A new image from NASA's Chandra X-ray Observatory reveals what happens when you take two galaxies and mix them together over millions of years. The new data about a system dubbed Arp 299 showed 25 bright X-ray sources scattered throughout the system, according to a NASA statement. Located 140 million light years from Earth, the system comprises two merging galaxies, which form a partially blended mix of stars from each galaxy.
It was found that 14 of these sources were strong emitters of X-ray, which are classified as "ultra-luminous X-ray sources," or ULXs.
These ULXs are most likely a binary system in which a neutron star or black hole is pulling matter away from a companion star that is much more massive than the Sun. These double star systems are called high-mass X-ray binaries. The ULXs were spotted in the regions where stars were forming at a speedy rate.
Such a loaded buffet of high-mass X-ray binaries is rare, but Arp 299 is one of the most powerful star-forming galaxies. This is due at least in part to the merger of the two galaxies, which has triggered waves of star formation. The formation of high-mass X-ray binaries is a natural consequence of such blossoming star births as some of the young massive stars, which often form in pairs, evolve into these systems, according to a NASA statement.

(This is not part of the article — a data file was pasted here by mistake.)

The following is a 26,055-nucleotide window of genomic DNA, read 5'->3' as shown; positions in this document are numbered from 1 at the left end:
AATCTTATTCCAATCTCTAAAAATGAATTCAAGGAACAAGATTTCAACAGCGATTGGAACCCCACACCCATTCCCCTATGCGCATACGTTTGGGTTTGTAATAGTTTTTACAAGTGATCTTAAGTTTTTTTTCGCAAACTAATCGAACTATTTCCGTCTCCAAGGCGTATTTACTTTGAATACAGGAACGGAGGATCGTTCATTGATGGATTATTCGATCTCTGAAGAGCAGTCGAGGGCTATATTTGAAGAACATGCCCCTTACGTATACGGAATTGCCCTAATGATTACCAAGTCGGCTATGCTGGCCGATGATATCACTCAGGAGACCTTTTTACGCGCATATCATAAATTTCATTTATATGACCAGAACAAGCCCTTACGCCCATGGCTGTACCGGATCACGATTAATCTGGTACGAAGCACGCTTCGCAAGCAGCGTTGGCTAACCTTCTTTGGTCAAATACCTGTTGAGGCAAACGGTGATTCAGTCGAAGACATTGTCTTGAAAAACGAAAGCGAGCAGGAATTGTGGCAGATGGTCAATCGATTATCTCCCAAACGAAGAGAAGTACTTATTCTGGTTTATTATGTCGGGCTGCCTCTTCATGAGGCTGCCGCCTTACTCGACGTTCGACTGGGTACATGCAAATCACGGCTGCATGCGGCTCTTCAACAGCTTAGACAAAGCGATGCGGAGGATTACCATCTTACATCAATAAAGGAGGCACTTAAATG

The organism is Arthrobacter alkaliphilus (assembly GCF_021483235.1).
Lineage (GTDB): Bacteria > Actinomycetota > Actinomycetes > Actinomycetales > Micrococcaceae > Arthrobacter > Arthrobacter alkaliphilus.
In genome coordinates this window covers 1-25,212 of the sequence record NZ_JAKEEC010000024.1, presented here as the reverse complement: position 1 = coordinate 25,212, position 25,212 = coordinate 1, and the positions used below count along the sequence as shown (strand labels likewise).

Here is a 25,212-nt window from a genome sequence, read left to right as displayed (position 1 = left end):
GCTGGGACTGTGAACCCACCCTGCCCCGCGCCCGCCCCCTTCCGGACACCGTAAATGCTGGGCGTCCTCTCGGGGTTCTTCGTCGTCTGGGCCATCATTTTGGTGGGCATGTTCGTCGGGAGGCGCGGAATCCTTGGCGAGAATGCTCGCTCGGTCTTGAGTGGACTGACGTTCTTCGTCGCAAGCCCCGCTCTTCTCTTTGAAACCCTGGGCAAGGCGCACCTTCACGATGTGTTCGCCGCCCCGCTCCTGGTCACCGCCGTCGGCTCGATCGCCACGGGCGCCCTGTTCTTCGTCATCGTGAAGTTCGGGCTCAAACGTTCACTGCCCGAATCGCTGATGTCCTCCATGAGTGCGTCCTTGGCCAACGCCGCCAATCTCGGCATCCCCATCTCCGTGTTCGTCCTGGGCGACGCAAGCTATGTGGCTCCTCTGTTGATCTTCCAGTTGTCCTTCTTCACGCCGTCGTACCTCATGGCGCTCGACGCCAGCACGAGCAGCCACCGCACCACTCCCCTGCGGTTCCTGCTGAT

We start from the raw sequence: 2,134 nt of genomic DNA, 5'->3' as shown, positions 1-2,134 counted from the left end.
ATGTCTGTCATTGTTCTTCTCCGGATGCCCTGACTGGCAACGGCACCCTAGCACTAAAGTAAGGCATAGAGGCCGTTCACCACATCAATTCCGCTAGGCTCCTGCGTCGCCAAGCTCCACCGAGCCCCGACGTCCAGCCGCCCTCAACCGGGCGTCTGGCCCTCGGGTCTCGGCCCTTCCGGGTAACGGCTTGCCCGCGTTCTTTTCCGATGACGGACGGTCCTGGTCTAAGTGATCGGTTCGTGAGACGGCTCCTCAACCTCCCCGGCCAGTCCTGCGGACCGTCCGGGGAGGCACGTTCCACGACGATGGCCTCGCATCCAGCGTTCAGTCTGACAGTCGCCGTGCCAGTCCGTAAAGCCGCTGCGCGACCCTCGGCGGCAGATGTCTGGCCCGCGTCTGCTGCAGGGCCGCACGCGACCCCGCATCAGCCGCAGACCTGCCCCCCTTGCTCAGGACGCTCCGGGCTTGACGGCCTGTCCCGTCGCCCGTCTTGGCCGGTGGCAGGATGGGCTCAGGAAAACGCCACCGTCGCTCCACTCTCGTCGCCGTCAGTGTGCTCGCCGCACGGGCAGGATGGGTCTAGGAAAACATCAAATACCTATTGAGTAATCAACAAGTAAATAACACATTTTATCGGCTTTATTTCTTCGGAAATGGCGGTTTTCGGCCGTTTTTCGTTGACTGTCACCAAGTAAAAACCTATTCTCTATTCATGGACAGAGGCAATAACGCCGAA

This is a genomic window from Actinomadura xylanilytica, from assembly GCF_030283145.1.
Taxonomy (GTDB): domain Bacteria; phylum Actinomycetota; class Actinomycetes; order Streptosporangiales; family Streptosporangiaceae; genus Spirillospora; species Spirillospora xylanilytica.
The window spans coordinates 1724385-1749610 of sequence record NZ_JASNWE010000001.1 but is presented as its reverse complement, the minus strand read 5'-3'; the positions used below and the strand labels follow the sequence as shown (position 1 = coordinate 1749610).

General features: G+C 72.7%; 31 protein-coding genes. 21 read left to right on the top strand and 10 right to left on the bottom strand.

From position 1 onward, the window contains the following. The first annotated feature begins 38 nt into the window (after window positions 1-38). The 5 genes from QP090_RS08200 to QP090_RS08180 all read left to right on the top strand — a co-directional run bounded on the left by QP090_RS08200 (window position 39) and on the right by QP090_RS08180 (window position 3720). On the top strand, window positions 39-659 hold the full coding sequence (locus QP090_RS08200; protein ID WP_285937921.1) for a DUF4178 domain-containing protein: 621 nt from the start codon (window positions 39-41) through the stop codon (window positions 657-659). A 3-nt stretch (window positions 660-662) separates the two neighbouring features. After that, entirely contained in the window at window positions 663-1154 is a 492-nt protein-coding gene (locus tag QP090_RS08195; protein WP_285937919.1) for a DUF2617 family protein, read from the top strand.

This new composite image of Arp 299 contains X-ray data from Chandra (pink), higher-energy X-ray data from NuSTAR (purple), and optical data from the Hubble Space Telescope (white and faint brown). Arp 299 also emits copious amounts of infrared light that has been detected by observatories such as NASA's Spitzer Space Telescope, but those data are not included in this composite.
The infrared and X-ray emission of the galaxy is remarkably similar to that of galaxies found in the very distant Universe, offering an opportunity to study a relatively nearby analog of these distant objects. A higher rate of galaxy collisions occurred when the universe was young, but these objects are difficult to study directly because they are located at colossal distances.
The Chandra data also reveal diffuse X-ray emission from hot gas distributed throughout Scientists think the high rate of supernovas, another common trait of star-forming galaxies, has expelled much of this hot gas out of the centre of the system.
The Chandra X-ray Observatory was launched in 1999, and it is now in orbit around the Earth. The Chandra Observatory is a telescope specially designed to detect X-ray emissions from very hot regions of the universe.